Black Caucus: Whites Not Allowed
By: Josephine Hearn
January 23, 2007 12:32 PM EST
As a white liberal running in a majority African American district, Tennessee Democrat Stephen I. Cohen made a novel pledge on the campaign trail last year: If elected, he would seek to become the first white member of the Congressional Black Caucus.
Now that he's a freshman in Congress, Cohen has changed his plans. He said he has dropped his bid after several current and former caucus members made it clear to him that whites need not apply.
"I think they're real happy I'm not going to join," said Cohen, who succeeded Rep. Harold Ford, D-Tenn., in the Memphis district. "It's their caucus and they do things their way. You don't force your way in. You need to be invited."
Cohen said he became convinced that joining the caucus would be "a social faux pas" after seeing news reports that former Rep. William Lacy Clay Sr., D-Mo., a co-founder of the caucus, had circulated a memo telling members it was "critical" that the group remain "exclusively African-American."
Other members, including the new chairwoman, Rep. Carolyn Cheeks Kilpatrick, D-Mich., and Clay's son, Rep. William Lacy Clay, D-Mo., agreed.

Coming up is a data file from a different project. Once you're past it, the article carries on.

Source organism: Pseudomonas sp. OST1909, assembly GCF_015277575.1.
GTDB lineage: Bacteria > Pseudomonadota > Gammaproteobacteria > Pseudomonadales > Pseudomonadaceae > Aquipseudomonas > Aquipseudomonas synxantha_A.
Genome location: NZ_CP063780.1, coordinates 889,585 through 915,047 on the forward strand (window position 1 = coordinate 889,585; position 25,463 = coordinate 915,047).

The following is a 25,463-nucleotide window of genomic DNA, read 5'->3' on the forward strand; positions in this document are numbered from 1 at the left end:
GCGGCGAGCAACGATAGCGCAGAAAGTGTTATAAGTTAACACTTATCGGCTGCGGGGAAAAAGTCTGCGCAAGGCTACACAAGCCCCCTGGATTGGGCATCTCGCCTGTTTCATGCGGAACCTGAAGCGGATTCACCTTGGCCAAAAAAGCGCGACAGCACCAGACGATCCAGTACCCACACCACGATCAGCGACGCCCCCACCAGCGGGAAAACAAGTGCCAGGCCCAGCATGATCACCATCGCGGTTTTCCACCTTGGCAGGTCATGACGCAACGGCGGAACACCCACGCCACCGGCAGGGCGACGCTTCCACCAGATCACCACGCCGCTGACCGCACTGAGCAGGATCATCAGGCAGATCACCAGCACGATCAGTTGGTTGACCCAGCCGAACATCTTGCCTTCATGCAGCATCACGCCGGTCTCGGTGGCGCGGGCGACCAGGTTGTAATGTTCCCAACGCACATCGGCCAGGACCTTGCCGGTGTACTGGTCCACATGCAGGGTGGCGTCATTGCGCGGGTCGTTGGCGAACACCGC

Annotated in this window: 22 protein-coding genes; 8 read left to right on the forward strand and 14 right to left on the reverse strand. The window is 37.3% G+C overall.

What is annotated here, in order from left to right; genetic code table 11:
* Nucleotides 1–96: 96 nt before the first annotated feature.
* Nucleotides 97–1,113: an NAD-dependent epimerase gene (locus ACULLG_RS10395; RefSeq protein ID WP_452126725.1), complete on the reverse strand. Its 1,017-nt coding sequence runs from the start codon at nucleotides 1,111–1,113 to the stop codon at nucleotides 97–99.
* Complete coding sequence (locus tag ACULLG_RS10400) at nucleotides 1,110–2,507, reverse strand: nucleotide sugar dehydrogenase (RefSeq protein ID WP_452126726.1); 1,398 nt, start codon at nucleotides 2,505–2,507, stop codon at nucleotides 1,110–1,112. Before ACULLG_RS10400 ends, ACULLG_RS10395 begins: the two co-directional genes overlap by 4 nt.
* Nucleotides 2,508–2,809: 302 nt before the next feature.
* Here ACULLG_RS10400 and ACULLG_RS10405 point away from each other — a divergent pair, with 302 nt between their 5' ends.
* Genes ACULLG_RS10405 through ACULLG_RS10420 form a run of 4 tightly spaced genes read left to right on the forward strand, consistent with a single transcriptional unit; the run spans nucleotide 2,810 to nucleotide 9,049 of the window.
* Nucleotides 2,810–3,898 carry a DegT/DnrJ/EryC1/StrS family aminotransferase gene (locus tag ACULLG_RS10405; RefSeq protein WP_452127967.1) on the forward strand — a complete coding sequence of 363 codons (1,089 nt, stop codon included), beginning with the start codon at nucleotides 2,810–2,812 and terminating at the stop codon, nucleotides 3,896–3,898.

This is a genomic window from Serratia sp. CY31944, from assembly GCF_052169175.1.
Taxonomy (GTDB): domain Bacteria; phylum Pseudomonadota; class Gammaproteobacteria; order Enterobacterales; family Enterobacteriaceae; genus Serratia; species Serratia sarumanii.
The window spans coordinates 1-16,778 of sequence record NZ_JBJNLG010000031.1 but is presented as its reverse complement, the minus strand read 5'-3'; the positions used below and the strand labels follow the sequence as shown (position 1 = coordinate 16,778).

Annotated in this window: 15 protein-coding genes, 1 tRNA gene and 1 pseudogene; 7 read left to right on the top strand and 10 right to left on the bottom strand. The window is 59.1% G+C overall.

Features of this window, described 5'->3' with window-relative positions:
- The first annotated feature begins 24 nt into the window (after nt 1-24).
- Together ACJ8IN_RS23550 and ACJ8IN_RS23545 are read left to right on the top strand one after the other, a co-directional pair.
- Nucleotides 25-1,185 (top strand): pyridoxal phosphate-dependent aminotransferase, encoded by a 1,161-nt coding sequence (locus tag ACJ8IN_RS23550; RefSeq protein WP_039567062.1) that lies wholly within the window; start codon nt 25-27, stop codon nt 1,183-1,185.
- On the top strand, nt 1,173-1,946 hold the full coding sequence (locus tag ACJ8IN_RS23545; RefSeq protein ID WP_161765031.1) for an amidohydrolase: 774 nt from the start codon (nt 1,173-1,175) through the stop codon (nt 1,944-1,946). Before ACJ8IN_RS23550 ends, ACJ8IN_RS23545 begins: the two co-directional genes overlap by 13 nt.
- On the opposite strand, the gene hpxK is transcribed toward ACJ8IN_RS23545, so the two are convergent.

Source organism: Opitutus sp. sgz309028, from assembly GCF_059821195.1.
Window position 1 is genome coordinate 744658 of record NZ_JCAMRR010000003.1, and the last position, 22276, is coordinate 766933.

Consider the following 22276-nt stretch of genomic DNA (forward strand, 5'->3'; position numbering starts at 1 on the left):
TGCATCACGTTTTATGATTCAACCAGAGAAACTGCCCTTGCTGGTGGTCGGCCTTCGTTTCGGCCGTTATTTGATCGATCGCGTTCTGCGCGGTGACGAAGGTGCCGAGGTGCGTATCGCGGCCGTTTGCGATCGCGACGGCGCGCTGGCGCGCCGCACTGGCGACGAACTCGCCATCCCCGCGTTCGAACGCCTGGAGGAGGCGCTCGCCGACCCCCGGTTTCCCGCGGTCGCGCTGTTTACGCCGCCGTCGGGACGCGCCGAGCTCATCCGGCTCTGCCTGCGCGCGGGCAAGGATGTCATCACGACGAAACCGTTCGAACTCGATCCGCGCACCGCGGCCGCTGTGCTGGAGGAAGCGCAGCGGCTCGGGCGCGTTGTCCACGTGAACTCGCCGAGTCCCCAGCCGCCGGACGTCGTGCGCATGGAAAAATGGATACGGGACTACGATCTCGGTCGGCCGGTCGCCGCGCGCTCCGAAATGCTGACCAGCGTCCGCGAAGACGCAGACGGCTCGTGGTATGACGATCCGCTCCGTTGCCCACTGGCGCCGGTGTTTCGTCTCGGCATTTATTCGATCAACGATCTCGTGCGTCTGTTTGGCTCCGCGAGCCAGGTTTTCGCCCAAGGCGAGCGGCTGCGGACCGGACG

"Mr. Cohen asked for admission, and he got his answer. ... It's time to move on," the younger Clay said. "It's an unwritten rule. It's understood. It's clear."
The bylaws of the caucus do not make race a prerequisite for membership, a House aide said, but no non-black member has ever joined.
Rep. Pete Stark, D-Calif., who is white, tried in 1975 when he was a sophomore representative and the group was only six years old.
"Half my Democratic constituents were African American. I felt we had interests in common as far as helping people in poverty," Stark said. "They had a vote, and I lost. They said the issue was that I was white, and they felt it was important that the group be limited to African Americans."
Cohen remains hopeful, though, that he can forge relationships with black members in other ways.
"When I saw the reticence, I didn't want anyone to misunderstand my motives. Politically, it was the right thing to do," he said. "There are other ways to gain fellowship with people I respect."
Cohen won his seat in the 60 percent black district as the only white candidate in a crowded primary field. If he faces a primary challenge next year from a black candidate, as expected, some Black Caucus members may work to defeat him.
A similar situation arose in 2004 after redistricting added more black voters to the Houston district of former Rep. Chris Bell, D-Texas.
Although House tradition discourages members of the same party from working against each other, about a dozen black lawmakers contributed to Bell's opponent, Rep. Al Green, D-Texas, the eventual victor. Even Bell's Houston neighbor, Rep. Sheila Jackson Lee, D-Texas, campaigned against him.
One black member who criticized his colleagues for sandbagging Bell was Cohen's predecessor, Harold Ford.
"You have an incumbent, and you don't support an incumbent? It was inappropriate," Ford told Congressional Quarterly in 2004.
Cohen has won high marks for hiring African Americans. A majority of his staff is African American, he said, including his chief of staff. http://dyn.politico.com/printstory.cfm?uuid=4AF8124E-3048-5C12-006558D2C4DED716